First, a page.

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digitalmars.D.learn - OT: The Genius Famine

Since there are some highly creative and intelligent people here, 
self-selected to be those who enjoy working on problems that are 
intrinsically interesting, I thought one or two people might 
enjoy reading some extracts from a forthcoming book on the topic 
of creative accomplishment and the endogenous personality by 
Professor Bruce Charlton, Professor of Medicine at Newcastle 

If it's not your bag, then no need to read it!


This book is about genius: what it is, what it does, where it 
comes from.[1]

And about geniuses: especially why there used to be so many and 
now there are so few; what was the effect of an era of geniuses, 
and what will be the consequences of our current Genius Famine.

This book describes the genius as an Endogenous personality; that 
is, a person of high intelligence combined with a personality 
driven from within, an ‘inner’ –orientated personality: that is, 
a dominated by the Creative Triad of (1) Innate high ability, (2)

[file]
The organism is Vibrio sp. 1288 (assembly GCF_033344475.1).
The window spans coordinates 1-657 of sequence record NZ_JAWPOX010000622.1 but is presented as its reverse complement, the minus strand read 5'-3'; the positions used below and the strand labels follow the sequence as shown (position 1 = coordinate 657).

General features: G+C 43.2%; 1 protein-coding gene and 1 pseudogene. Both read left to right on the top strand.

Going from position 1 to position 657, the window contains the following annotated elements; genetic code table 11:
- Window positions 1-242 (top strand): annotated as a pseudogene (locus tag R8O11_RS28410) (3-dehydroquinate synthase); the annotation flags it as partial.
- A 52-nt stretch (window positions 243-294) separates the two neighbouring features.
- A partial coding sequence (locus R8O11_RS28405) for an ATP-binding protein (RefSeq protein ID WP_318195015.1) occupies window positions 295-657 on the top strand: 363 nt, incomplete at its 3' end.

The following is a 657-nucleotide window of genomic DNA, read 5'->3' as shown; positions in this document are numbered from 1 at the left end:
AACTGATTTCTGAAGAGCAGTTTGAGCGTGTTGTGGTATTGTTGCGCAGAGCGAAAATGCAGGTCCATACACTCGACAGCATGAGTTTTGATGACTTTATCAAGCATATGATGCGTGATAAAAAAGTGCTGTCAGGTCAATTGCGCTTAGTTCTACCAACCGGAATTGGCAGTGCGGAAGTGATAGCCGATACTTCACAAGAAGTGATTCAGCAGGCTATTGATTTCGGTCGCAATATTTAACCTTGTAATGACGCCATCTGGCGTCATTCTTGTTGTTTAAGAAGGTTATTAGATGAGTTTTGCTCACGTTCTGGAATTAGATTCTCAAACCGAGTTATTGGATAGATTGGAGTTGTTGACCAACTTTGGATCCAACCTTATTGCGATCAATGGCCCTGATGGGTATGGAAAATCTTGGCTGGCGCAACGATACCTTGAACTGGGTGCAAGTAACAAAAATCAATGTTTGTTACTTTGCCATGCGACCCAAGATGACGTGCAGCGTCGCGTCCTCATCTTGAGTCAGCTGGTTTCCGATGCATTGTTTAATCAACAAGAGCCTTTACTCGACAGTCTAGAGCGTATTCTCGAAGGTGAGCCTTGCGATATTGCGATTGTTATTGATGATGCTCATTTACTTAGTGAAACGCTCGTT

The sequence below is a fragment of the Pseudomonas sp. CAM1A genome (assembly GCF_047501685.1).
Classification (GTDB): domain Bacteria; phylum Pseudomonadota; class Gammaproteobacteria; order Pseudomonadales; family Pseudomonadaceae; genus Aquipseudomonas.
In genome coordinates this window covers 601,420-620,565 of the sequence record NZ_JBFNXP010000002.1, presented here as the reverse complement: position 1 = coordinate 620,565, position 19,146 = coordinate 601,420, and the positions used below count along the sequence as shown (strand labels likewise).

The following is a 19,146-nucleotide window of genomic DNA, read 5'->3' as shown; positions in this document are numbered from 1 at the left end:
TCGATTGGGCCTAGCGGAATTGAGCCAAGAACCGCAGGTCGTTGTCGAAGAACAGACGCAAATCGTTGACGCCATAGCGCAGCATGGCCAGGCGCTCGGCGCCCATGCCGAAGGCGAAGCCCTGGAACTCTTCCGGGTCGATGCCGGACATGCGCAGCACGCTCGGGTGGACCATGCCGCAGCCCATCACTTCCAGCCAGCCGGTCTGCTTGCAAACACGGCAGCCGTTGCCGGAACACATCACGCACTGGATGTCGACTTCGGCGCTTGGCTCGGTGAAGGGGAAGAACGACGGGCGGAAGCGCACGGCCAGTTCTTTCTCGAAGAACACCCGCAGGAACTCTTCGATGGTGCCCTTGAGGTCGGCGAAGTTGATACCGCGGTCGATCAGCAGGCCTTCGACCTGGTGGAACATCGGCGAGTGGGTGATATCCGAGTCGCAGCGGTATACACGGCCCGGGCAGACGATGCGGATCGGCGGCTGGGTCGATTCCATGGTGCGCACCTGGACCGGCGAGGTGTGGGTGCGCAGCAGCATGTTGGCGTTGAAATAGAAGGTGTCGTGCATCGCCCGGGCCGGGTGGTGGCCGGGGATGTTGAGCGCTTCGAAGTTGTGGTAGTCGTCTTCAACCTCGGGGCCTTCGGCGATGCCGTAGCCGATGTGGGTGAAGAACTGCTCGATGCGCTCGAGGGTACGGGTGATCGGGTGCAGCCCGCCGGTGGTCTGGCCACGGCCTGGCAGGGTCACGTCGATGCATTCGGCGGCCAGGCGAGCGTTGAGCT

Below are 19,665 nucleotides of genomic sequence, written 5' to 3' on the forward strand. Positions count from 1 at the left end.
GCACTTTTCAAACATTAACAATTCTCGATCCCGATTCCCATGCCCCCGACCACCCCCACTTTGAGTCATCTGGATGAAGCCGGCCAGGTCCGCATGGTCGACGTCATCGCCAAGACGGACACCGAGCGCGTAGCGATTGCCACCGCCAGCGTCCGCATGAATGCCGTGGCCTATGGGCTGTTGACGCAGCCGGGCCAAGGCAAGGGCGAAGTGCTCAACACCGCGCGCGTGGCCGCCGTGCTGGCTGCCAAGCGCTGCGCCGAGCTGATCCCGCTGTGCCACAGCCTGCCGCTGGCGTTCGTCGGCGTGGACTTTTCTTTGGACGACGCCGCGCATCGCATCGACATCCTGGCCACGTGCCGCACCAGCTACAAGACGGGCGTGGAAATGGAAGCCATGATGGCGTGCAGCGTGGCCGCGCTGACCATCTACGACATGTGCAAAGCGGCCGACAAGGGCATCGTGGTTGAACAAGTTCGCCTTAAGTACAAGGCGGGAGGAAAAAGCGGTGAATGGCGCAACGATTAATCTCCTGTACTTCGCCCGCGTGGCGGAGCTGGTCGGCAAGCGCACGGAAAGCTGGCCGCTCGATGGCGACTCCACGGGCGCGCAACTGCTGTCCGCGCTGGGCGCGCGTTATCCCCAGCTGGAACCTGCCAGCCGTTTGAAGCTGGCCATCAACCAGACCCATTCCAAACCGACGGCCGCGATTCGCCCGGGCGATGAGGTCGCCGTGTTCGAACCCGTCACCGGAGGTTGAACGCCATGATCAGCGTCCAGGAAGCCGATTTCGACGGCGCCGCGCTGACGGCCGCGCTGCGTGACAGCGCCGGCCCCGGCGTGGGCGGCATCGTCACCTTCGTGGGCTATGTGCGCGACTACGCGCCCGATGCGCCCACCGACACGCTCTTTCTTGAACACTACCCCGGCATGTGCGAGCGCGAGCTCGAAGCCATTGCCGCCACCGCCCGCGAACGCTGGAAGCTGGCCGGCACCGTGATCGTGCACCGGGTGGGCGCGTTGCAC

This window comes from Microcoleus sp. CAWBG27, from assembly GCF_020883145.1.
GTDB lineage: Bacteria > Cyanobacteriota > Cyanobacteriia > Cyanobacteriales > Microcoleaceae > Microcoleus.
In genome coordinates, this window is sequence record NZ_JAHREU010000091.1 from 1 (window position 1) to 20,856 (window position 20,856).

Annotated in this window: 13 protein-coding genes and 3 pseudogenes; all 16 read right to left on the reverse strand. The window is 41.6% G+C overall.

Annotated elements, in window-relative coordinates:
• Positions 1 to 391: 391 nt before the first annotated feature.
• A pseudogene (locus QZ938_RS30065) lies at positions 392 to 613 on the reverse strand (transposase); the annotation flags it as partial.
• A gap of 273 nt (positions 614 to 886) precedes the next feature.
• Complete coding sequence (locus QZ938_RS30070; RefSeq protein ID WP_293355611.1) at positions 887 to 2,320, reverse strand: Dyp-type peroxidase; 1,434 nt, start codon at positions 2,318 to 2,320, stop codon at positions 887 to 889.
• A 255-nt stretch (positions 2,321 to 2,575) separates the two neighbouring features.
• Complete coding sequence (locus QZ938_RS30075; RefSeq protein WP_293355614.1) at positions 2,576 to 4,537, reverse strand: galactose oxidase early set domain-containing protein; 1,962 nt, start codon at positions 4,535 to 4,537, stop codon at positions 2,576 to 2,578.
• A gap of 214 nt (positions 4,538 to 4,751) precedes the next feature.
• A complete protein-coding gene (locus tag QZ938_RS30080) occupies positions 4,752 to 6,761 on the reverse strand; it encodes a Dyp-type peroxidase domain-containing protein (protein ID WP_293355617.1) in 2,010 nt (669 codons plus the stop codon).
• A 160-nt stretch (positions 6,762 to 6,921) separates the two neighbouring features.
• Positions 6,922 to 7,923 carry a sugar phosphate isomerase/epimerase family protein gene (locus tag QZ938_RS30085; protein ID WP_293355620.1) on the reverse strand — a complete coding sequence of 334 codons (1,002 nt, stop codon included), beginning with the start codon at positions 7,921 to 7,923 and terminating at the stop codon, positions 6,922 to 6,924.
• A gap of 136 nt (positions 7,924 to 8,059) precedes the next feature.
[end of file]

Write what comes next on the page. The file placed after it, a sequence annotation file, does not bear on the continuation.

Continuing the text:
Inner motivation and (3) Intuitive thinking.

When high intelligence and this type of personality are 
confluent, a potential genius is the result. But to fulfil this 
potential the Endogenous personality must find and accept his own 
Destiny, and must undergo the trials and tribulations of a Quest 
before he is likely to be rewarded by an Illumination: a 

Even then, the breakthrough must be noticed, understood, 
accepted, implemented by society at large; and we describe how 
past societies were much better at recognizing and making a place 
for the potential genius. Because the problem is that the 
Endogenous personality is usually an awkward and asocial 
character at best; and often an actively unpleasant person and a 
disruptive influence.

Geniuses are altruistic, in the sense that their work is 
primarily for the good of the group; and not for the usual social 
rewards such as status, money, sex, and popularity.

Therefore many geniuses need to be sustained in a long-term way; 
and their work demands careful attention and evaluation.

We argue that modern societies, by means both indirect and 
direct, have become hostile to genius and indifferent to the work 
of those relatively few remaining geniuses.

However, because the work of a genius is necessary and 
irreplaceable, we argue for a change of attitude. Modern society 
needs geniuses for its own survival in the face of unfamiliar, 
often unprecedented, threats. Therefore, we must in future do a 
better job of recognizing, sustaining and accepting guidance from 
as many geniuses of the highest quality that can be found.
Oct 23 2015